If two boys jump and two boys jump, 'two boys each (=four boys) jump' makes sense?
"Two boys each jump" means that two boys jump, not four. This phrase means the same thing as "Two boys jump", with the word "each" emphasizing that each of the two boys jumps.
This is a different use of "each" than it seems you were hoping for. If you wanted to talk about multiple groups of two, you could say something like "Each two boys jump". This is a very awkward way to phrase it, and it would be much clearer to say "Each pair of boys jumps".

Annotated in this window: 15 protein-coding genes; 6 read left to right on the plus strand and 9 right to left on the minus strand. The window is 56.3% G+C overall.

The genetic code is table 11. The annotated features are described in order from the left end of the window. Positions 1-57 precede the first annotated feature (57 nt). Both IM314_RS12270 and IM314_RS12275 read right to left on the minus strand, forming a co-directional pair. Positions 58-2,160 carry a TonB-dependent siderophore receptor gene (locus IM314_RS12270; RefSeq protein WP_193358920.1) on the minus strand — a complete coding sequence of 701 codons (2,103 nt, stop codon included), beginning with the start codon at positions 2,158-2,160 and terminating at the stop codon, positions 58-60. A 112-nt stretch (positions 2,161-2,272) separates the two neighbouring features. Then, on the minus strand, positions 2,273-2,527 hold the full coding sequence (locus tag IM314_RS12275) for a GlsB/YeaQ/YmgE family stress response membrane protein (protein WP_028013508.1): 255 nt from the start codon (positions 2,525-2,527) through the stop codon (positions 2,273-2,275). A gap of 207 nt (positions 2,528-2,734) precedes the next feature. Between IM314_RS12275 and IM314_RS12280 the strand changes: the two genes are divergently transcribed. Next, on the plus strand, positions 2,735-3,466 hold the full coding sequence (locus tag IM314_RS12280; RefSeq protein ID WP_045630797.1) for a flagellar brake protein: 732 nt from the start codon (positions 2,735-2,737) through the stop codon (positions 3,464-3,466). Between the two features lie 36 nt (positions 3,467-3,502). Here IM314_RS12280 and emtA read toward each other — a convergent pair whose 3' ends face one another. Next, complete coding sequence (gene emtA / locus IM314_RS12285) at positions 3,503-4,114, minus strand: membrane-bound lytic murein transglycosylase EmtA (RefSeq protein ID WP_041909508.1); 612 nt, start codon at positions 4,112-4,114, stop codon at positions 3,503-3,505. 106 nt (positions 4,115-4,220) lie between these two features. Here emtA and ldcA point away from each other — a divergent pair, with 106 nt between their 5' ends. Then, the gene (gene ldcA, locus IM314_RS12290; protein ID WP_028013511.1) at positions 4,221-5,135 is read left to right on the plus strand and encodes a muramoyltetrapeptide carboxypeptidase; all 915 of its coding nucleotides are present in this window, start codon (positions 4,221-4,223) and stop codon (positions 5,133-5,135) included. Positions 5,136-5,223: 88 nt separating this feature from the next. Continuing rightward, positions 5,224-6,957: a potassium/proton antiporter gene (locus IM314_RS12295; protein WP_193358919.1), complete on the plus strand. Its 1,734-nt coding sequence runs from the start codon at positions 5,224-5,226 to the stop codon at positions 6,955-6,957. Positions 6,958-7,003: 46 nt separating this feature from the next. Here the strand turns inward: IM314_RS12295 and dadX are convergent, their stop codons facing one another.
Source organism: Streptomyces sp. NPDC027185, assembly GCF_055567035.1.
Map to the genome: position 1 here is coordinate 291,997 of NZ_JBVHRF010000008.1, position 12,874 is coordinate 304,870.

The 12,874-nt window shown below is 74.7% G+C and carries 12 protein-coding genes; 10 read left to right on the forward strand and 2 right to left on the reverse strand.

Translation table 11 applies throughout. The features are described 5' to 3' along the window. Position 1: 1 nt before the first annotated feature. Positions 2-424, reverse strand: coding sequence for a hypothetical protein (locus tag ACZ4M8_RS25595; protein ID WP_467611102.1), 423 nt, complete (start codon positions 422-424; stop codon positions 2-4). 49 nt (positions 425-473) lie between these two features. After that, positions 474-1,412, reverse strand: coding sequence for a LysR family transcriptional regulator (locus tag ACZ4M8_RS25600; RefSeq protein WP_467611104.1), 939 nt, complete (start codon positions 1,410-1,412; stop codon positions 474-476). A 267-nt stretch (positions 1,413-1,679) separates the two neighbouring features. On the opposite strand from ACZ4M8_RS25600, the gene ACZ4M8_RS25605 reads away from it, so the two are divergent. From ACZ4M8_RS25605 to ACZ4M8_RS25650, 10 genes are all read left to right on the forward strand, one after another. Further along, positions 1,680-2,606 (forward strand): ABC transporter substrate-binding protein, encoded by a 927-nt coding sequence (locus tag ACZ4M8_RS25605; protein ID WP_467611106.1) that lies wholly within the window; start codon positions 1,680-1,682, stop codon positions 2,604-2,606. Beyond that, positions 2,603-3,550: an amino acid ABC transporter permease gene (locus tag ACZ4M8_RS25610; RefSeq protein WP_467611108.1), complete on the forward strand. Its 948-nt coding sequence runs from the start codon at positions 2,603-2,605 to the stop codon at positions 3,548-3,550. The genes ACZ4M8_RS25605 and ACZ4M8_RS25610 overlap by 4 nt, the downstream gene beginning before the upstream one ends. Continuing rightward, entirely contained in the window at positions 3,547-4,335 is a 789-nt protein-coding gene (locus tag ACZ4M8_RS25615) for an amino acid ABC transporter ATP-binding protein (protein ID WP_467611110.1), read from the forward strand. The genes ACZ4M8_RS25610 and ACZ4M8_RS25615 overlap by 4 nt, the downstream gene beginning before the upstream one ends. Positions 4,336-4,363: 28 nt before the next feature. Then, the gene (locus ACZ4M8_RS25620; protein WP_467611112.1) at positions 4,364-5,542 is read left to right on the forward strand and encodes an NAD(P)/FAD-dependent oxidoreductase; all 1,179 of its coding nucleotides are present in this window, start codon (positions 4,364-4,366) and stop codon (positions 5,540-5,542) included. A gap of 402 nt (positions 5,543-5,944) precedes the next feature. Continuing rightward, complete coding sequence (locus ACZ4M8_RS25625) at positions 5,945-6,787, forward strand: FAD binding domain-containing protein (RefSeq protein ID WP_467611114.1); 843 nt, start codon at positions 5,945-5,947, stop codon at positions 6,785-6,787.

Note that nothing in the word "each" indicates that there are two things being referred to—there could be three, fifty, any number.